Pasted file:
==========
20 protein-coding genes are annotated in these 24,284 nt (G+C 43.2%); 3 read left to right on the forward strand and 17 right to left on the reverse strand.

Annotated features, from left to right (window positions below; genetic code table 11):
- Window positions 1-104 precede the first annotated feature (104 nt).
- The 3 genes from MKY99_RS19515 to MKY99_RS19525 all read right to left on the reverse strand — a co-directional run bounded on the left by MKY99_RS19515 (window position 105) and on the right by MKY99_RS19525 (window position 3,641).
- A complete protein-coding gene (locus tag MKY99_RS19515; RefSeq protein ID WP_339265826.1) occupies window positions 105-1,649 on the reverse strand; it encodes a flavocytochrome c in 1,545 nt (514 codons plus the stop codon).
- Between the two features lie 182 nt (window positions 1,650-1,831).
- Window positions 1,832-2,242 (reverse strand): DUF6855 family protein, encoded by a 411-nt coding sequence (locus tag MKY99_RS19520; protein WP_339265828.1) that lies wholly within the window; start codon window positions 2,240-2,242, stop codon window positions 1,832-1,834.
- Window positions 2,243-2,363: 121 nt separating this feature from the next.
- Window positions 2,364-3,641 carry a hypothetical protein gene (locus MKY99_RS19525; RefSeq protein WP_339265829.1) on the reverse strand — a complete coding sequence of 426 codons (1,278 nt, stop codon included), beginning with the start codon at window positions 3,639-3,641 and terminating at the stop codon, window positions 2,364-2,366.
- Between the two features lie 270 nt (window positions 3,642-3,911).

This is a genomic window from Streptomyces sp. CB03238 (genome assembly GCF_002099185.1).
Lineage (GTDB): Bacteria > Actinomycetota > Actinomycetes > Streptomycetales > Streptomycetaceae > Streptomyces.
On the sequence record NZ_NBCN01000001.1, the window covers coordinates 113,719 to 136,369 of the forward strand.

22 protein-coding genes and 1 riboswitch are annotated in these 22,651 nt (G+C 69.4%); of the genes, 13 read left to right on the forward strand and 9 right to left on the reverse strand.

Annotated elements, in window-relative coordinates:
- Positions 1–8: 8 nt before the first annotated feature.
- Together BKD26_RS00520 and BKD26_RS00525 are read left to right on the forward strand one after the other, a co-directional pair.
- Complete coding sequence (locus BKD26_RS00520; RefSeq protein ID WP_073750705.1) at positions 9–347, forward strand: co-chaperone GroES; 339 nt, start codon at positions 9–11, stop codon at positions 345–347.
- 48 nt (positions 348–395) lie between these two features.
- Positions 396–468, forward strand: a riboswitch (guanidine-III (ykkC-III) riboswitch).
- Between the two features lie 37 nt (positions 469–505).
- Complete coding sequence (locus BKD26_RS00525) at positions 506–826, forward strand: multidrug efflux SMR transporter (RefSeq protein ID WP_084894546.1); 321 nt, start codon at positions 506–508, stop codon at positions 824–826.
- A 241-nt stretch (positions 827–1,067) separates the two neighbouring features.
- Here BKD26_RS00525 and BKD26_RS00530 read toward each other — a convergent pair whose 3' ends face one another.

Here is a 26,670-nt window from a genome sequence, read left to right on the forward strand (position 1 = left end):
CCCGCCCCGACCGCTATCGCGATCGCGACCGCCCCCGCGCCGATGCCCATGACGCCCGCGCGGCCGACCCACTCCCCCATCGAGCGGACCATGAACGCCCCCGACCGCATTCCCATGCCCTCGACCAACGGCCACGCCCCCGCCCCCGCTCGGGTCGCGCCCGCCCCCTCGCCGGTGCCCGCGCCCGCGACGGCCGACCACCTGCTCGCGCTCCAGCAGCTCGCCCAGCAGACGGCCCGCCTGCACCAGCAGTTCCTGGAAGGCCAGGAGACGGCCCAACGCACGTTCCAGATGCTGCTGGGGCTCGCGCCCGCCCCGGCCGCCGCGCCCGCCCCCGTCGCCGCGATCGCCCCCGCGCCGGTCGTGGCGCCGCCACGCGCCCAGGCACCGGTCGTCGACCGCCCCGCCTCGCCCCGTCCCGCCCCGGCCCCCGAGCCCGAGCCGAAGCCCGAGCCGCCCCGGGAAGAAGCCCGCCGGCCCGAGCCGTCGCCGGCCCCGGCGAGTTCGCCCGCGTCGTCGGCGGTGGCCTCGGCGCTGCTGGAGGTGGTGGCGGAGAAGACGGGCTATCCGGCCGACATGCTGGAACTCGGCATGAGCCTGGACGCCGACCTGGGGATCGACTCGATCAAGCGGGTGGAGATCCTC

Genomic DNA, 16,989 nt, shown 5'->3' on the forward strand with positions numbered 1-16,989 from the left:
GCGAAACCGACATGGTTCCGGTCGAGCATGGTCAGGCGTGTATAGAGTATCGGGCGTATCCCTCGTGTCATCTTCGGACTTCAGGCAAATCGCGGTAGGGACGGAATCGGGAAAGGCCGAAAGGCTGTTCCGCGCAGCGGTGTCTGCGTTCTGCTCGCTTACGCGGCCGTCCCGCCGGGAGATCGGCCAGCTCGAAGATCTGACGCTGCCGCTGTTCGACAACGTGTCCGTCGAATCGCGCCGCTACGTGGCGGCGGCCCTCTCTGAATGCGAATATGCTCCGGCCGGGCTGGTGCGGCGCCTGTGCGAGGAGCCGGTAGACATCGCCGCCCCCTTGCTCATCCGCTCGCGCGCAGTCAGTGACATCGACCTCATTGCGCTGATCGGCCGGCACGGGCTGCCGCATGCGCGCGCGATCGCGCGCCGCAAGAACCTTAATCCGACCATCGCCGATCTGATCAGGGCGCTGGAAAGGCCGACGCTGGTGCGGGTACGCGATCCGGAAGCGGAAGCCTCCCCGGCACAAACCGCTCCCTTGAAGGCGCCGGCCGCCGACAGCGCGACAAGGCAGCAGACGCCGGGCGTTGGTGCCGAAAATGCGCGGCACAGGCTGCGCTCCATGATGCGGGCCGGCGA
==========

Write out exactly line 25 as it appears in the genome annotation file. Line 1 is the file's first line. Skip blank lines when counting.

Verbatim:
Here is a 26,670-nt window from a genome sequence, read left to right on the forward strand (position 1 = left end):